There is one more aspect to the color appearance conversation. The color if the corals we see is affected by two things in our tanks (and in the ocean).
The first is traditional color. Corals absorb or reflect the color of light available to them. A red torch coral absorbs all light but the red, and reflects red light. So to see the true color of the coral we need to provide that wavelength for the torch to reflect it back to us. A broadband white light provides a full spectrum for all the colorful corals to reflect. That part has been said tho.
The second part, that has been missed, is phosphorescence. Certain objects can phosphor or 'glow'. Many corals do this if the right light is available. The right light for phosphorescence is a higher frequency, or shorter wavelength, light. Object that will glow tend to do it at the same wavelength that it's normal color is. Or close to it. A red glow can be fed by any visible or UV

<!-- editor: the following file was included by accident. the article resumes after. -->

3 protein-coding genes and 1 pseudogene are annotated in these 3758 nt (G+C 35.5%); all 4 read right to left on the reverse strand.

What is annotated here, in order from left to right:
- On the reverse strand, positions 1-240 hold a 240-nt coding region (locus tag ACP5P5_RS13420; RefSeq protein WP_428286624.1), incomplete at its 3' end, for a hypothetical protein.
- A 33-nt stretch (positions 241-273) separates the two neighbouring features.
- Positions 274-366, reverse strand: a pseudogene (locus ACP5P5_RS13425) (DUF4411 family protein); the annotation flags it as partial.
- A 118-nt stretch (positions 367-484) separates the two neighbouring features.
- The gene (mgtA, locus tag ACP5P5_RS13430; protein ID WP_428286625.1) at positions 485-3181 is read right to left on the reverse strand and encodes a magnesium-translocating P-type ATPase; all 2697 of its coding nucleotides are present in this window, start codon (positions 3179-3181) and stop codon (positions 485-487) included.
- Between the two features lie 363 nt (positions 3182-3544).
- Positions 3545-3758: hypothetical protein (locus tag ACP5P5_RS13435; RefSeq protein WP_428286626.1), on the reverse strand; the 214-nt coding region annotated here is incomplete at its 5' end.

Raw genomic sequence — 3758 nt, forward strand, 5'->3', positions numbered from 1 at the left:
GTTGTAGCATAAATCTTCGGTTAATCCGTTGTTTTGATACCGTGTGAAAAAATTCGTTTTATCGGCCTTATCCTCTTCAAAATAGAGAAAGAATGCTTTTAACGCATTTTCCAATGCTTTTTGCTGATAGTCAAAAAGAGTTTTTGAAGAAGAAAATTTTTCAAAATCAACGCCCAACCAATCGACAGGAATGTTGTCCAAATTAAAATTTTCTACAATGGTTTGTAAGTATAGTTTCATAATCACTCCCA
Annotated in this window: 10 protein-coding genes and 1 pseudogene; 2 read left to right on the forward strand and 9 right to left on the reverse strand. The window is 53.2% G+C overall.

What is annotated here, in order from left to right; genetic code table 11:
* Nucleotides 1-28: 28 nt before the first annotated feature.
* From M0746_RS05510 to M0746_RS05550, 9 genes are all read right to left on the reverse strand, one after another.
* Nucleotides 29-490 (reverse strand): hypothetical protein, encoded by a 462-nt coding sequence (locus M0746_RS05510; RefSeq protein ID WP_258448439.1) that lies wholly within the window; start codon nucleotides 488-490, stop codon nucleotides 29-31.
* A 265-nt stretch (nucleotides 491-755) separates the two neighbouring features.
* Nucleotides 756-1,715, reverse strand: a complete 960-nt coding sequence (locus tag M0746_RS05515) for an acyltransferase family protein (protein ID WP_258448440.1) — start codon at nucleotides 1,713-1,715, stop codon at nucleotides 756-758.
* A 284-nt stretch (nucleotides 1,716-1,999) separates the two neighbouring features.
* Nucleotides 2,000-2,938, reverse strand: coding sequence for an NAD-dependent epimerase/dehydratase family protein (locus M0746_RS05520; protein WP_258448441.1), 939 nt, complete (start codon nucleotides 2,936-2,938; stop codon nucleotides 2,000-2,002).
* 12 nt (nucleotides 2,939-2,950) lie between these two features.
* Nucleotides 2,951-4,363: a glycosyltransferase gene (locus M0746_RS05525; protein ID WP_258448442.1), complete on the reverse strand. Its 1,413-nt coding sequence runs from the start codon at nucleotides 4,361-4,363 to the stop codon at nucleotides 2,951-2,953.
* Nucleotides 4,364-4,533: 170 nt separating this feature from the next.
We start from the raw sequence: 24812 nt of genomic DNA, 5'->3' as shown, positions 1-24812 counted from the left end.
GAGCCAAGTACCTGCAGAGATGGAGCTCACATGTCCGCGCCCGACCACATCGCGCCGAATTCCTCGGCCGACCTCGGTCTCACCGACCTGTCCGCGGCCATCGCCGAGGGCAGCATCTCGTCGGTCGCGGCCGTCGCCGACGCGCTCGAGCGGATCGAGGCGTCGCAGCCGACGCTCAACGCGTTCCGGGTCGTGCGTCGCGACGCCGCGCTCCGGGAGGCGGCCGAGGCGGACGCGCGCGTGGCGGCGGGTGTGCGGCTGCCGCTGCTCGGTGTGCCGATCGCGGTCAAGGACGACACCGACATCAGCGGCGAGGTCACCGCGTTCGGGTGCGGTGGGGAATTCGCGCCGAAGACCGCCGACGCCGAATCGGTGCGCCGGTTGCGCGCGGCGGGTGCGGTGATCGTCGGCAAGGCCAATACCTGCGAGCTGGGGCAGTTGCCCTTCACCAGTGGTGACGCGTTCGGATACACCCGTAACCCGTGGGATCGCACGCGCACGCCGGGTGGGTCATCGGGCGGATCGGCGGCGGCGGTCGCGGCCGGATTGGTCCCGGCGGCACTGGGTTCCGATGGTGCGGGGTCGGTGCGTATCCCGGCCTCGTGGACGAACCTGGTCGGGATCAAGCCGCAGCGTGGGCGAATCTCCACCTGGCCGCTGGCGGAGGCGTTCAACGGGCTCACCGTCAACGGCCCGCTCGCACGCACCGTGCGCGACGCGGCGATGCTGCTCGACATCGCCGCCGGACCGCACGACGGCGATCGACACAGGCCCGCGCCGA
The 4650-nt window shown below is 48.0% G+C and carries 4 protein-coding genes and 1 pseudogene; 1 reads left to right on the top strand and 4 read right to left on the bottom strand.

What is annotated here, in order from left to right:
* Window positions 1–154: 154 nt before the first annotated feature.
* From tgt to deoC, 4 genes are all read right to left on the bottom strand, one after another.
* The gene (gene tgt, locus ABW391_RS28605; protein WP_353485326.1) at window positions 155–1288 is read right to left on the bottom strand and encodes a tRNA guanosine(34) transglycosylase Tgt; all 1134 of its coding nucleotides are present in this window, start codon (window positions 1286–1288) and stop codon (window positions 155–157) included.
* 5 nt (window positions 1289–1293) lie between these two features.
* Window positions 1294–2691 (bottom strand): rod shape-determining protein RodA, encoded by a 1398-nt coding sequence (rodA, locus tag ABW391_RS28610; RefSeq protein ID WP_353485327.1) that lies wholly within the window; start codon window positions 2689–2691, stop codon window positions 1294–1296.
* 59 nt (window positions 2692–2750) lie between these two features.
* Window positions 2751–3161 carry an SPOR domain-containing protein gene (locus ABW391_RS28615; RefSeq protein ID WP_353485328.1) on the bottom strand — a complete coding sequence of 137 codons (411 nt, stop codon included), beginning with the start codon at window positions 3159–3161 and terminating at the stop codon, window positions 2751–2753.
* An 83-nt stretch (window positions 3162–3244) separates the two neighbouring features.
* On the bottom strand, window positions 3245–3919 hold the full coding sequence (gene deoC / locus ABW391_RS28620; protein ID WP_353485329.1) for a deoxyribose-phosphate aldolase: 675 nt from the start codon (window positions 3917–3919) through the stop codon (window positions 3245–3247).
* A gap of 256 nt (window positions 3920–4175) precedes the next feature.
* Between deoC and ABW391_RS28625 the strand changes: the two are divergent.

light. A blue glow can only be fed by purple or UV
Taking this into account, by turning down our whites, which decreases the amount of traditional color that is reflected by a coral, leaves the phosphorescence more noticeable to our eyes. It was always there, it was just overpowered, or washed out, by the normal color. The balance between the aesthetic look of the tank and achieving the best growth is a personal one.
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